Basically, the caffeinated brain becomes the normal state of things, so when the brain is not caffeinated, it feels like something is wrong and it doesn’t like it. The underlying chemistry is apparently not fully understood.

  57. An alternative answer:
    A few years ago I read a end-page story in a magazine about a construction worker who could not begin his workday without a huge cup of coffee that he carried with both hands to the worksite.
    The steaming hot brew warmed his arthritic hands enough that he could begin his day’s work.

  58. It’s the caffeine you get addicted to. I can’t go more than a few days without something which contains caffeine without getting a headache and a bit of dizziness.

  59. Caffeine! Caffeine is very addictive and once you try to stop it does give you the same symptoms one would experience if they’re trying to quit drugs.
    The caffeine is a chemical that gives the brain a “awake” feeling, sense of alertness that makes the brain want more of that feeling. Which is why you see so many people scrambling for that morning cup to make it to work or afternoon run to stay awake during those mid day tasks at the desk.
    There’s several articles on Google that can offer more insight if you wish to dive deeper into the subject. It’s pretty intense!

  60. It is. Caffeine primarily acts as an adenosine receptor antagonist (thus reducing sleepiness mediated by adenosine), so these receptors upregulate with repeated use and this induces tolerance and withdrawal symptoms (primarily sleepiness and headaches) upon cessation. It also triggers the release of dopamine, which can lead to behavioral (habit) reinforcement like other drugs which do that (nicotine, amphetamines…), although it is relatively weaker. Sometimes this can be felt as euphoria, while withdrawal may cause opposite symptoms like negative mood and induce cravings.
    It may, however, be considered to be significantly-less addictive than other drugs of abuse such as nicotine. Withdrawal symptoms and tolerance typically clear up within a week or so of cessation, though quitting “cold turkey” isn’t the best approach (it may be unnecessarily painful, due to headaches for example). Because of the previously-mentioned behavioral reinforcement, psychological dependence can persist beyond the resolution of physical symptoms.

  61. Well me personally I’ve never been a coffee drinker so I wouldn’t know anything about being addicted to coffee but I’ve heard of plenty of people being addicted to coffee.

  62. A year back, our research group collaborated with a few doctors from a hospital. A team from University of Memphis would drive down to the hospital at 8am and work till 1pm. I had a habit of picking up a tall black coffee everyday- I couldn’t function right without it. One in the morning, one more in the afternoon, interspersed with more small cups till late evening.
    A few days later, a doctor and his postdoctoral researcher remarked: “You are so addicted to coffee!”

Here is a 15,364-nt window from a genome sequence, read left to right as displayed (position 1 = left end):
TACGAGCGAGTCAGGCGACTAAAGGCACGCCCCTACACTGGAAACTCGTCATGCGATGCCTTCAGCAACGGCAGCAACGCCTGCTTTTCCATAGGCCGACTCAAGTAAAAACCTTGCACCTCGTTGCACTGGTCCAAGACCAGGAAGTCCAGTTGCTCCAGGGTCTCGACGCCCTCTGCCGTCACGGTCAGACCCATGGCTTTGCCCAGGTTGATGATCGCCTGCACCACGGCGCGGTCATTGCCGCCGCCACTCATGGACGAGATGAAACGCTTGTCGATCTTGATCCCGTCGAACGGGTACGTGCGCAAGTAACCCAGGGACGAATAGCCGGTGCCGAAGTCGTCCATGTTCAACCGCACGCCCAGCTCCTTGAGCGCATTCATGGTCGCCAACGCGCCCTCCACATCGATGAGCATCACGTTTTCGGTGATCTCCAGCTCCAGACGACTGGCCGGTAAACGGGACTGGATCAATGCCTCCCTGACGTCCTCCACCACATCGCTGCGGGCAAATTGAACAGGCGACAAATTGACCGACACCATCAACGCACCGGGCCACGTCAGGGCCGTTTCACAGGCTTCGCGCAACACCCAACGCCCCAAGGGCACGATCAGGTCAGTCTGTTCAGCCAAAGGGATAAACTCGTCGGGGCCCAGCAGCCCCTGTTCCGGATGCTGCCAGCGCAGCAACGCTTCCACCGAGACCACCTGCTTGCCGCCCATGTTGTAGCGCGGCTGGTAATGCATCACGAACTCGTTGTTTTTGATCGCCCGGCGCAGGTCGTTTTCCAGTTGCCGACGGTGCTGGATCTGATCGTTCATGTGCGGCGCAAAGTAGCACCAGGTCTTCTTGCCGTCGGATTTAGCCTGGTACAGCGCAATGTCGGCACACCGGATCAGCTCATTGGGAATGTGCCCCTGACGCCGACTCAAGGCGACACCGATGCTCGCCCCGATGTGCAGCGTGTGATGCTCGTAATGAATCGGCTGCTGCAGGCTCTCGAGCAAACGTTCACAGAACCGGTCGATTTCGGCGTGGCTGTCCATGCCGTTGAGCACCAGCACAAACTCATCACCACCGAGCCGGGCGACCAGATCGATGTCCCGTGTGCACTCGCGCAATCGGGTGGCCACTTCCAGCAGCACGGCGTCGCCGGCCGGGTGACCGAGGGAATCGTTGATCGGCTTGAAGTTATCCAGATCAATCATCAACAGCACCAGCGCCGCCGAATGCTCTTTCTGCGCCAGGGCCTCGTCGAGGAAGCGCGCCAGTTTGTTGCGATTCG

Me : “Uh, nope”
    Him : “When was the last time you had a dream?”
    Me : “Weird question! Why?”
    Him : “No, think about it and tell me”
    And I then realized I couldn’t recall the last time I had a dream.
    Me : “Since forever, but isn’t that grad school for you? I am endlessly exhausted by the time I hit my bed, of course I don’t dream”
    Him : “No, caffeine impacts your REM sleep- the sleep you actually need to feel well rested. You dream when you are in REM sleep. You haven’t had enough REM lately, and so you feel more exhausted everyday, even after your caffeine fix”
    He launched in to a detailed description of how caffeine affects your neurotransmitters, the details of which I wont bore you with. Suffice to say that it isnt’t a pretty sight.
    He challenged me to not drink coffee for at least 10 days: “If you dont feel better and your dreams dont come back, you can do whatever you want”
    I decided to quit it cold-turkey for the next 10 days. I felt miserable, irritable, nauseous, drowsy- you name it. Getting out of bed was a struggle as I carried through my days in a haze. I was desperate and so close to tears- just for a shot of mere black liquid. I almost gave in for a fix- I remember pulling in to Starbucks but then giving myself a pep talk in the parking lot. I didn’t go in. In hindsight, the symptoms were quite similar to a drug withdrawal.
    By 10th day or so, the haze lifted. I felt less exhausted, less jittery and I had a more stable energy level throughout the day. I slept much better and my crazy dreams came back too.
    So yes, coffee addiction is quite real and we would all be so much better without it.

  63. People get addicted to coffee because from childhood you have drunken coffee so from that time until now I am drinking coffee so I am addicted of coffee ☕☕☕☕☕☕☕☕☕☕☕☕☕☕☕☕☕☕☕☕☕☕☕☕☕☕☕☕☕☕☕☕☕☕☕☕☕☕☕☕☕☕☕☕☕☕☕☕☕☕☕☕☕☕☕☕☕☕☕☕☕☕☕☕☕☕☕☕☕☕☕☕☕☕☕☕☕☕☕☕☕☕☕☕☕☕☕☕☕☕☕☕☕☕☕☕☕☕☕☕☕☕☕☕☕☕☕☕☕ People get Addicted of Coffee ☕☕☕☕☕☕☕☕☕☕☕☕☕☕☕☕☕☕☕☕☕☕☕☕☕☕☕☕☕☕☕☕☕☕☕☕☕☕☕☕☕☕☕☕☕☕☕☕☕☕☕☕☕☕☕☕☕☕☕☕☕☕☕☕☕☕☕☕☕☕☕☕☕☕☕☕☕☕☕☕

  64. Caffeine itself is chemically addictive. The desire to feel awake and energetic instead of drained and tired reinforces the addiction. The milk and sugar we add are addictive in their own way, too.